One almost feels sorry for Treasury Secretary Tim Geithner.
He’s a punchline in his own country because he oversees the IRS even though he conveniently forgot to declare $80,000 of income (and managed to get away with punishment that wouldn’t even qualify as a slap on the wrist).
Now he’s becoming a a bit of a joke in Europe. Earlier this month, a wide range of European policy makers basically told the Treasury Secretary to take a long walk off a short pier when he tried to offer advice on Europe’s fiscal crisis.
And the latest development is that the German Finance Minister basically said Geithner was “stupid” for a new bailout scheme. Here’s an excerpt from the UK‐based Daily Telegraph.
Germany and America were on a collision course on Tuesday night over the handling of Europe’s debt crisis after Berlin savaged plans to boost the EU rescue fund as a “stupid idea” and told the White House to sort out its own mess before giving gratuitous advice to others.German finance minister Wolfgang Schauble said it would be a folly to boost the EU’s bail‐out machinery (EFSF) beyond its €440bn lending limit by deploying leverage to up to €2 trillion, perhaps by raising funds from the European Central Bank.“I don’t understand how anyone in the European Commission can have such a stupid idea. The result would be to endanger the AAA sovereign debt ratings of other member states. It makes no sense,” he said.
All that’s missing in the story is Geithner channeling his inner Forrest Gump and responding that “Stupid is as stupid does.”
This little spat reminds me of the old saying that there is no honor among thieves. Geithner wants to do the wrong thing. The German government wants to do the wrong thing. And every other European government wants to do the wrong thing. They’re merely squabbling over the best way of picking German pockets to subsidize the collapsing welfare states of Southern Europe.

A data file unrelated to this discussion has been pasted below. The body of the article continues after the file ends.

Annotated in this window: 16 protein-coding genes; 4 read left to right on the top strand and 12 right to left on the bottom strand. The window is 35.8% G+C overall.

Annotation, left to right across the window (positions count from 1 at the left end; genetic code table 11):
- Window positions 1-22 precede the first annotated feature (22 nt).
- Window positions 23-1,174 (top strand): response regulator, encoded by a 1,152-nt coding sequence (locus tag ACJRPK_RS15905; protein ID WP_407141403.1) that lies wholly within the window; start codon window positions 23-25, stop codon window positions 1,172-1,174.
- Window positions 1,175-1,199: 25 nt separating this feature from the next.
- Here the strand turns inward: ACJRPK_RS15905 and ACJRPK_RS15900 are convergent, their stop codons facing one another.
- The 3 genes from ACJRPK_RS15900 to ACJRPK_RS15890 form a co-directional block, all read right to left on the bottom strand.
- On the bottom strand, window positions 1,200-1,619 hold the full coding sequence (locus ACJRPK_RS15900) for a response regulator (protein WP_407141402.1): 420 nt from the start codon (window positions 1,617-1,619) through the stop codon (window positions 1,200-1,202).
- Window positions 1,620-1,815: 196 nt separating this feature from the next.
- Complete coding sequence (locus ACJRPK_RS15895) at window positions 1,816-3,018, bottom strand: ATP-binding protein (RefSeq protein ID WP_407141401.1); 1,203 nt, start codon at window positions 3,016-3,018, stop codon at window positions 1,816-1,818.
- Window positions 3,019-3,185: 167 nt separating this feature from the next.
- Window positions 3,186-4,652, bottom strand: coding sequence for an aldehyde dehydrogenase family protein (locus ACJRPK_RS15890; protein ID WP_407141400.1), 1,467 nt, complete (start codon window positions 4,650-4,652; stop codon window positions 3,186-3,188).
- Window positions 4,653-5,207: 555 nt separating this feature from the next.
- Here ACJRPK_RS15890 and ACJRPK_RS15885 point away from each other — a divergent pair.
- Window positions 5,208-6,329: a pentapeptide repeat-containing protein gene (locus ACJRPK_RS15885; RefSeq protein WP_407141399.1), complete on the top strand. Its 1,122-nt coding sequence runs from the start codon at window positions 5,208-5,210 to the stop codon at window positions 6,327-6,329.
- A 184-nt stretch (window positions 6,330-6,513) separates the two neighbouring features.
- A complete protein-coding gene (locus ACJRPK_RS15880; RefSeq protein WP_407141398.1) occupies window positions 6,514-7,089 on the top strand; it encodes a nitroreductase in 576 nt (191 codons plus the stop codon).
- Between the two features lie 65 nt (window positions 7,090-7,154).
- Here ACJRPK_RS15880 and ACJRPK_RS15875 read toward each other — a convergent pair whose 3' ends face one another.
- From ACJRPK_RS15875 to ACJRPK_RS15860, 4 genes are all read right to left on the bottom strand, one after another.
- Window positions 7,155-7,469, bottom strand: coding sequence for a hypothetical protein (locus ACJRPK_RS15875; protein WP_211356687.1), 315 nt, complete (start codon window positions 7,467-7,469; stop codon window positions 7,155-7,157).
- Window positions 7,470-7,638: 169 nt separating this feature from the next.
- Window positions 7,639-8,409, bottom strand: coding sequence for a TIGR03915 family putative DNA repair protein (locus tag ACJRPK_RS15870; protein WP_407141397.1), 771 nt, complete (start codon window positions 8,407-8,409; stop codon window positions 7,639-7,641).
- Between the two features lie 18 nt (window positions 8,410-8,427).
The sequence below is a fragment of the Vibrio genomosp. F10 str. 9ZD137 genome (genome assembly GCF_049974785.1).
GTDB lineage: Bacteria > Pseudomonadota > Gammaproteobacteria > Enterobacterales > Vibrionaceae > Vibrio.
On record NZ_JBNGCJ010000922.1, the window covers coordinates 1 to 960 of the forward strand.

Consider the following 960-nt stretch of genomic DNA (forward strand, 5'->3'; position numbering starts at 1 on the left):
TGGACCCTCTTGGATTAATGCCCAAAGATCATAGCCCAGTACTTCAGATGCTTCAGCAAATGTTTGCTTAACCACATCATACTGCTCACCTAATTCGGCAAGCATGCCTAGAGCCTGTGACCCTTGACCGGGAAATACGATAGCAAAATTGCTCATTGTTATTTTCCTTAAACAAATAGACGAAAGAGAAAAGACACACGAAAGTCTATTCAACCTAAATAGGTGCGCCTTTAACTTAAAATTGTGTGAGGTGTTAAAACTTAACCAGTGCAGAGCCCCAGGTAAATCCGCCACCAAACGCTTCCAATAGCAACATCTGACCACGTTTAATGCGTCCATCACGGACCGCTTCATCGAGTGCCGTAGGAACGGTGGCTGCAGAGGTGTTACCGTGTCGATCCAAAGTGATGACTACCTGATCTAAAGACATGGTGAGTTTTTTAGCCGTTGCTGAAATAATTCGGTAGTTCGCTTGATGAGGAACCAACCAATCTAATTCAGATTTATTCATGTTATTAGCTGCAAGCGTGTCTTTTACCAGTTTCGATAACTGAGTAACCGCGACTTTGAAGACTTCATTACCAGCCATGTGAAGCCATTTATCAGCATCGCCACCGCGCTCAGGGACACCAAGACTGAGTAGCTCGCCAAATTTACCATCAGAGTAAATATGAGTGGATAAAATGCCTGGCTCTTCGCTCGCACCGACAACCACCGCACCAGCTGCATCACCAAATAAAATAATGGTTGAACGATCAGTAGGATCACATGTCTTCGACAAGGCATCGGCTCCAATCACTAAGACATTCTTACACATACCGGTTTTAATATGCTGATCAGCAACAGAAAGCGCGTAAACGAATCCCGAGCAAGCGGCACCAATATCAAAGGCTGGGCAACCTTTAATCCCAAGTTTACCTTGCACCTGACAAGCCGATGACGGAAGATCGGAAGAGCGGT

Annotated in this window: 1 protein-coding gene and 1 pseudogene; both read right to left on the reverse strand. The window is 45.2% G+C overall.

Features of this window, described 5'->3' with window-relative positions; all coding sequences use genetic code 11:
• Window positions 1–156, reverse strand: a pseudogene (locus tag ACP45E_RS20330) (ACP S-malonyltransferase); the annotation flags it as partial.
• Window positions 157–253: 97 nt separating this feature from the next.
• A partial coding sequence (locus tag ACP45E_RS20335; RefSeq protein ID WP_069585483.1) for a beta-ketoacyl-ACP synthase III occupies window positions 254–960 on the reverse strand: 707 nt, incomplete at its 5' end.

But that’s actually not accurate. German politicians don’t really want to give money to the Greeks and Portuguese.
The real story of the bailouts is that politicians from rich nations are trying to indirectly protect their banks, which — as shown in this chart — are in financial trouble because they foolishly thought lending money to reckless welfare states was a risk‐free exercise.
Europe’s political class claims that bailouts are necessary to prevent a repeat of the 2008 financial crisis, but this is nonsense — much as American politicians were lying (or bamboozled) when they supported TARP.
It is a relatively simple matter for a government to put a bank in receivership, hold all depositors harmless, and then sell off the assets. Or to subsidize the takeover of an insolvent institution. This is what America did during the savings & loan bailouts 20 years ago. Heck, it’s also what happened with IndyMac and WaMu during the recent financial crisis. And it’s what the Swedish government basically did in the early 1990s when that nation had a financial crisis.
But politicians don’t like this “FDIC‐resolution” approach because it means wiping out shareholders, bondholders, and senior management of institutions that made bad economic choices. And that would mean reducing moral hazard rather than increasing it. And it would mean stiff‐arming campaign contributors and protecting the interests of taxpayers.
Heaven forbid those things happen. After all, as Bastiat told us, “Government is the great fiction, through which everybody endeavors to live at the expense of everybody else.”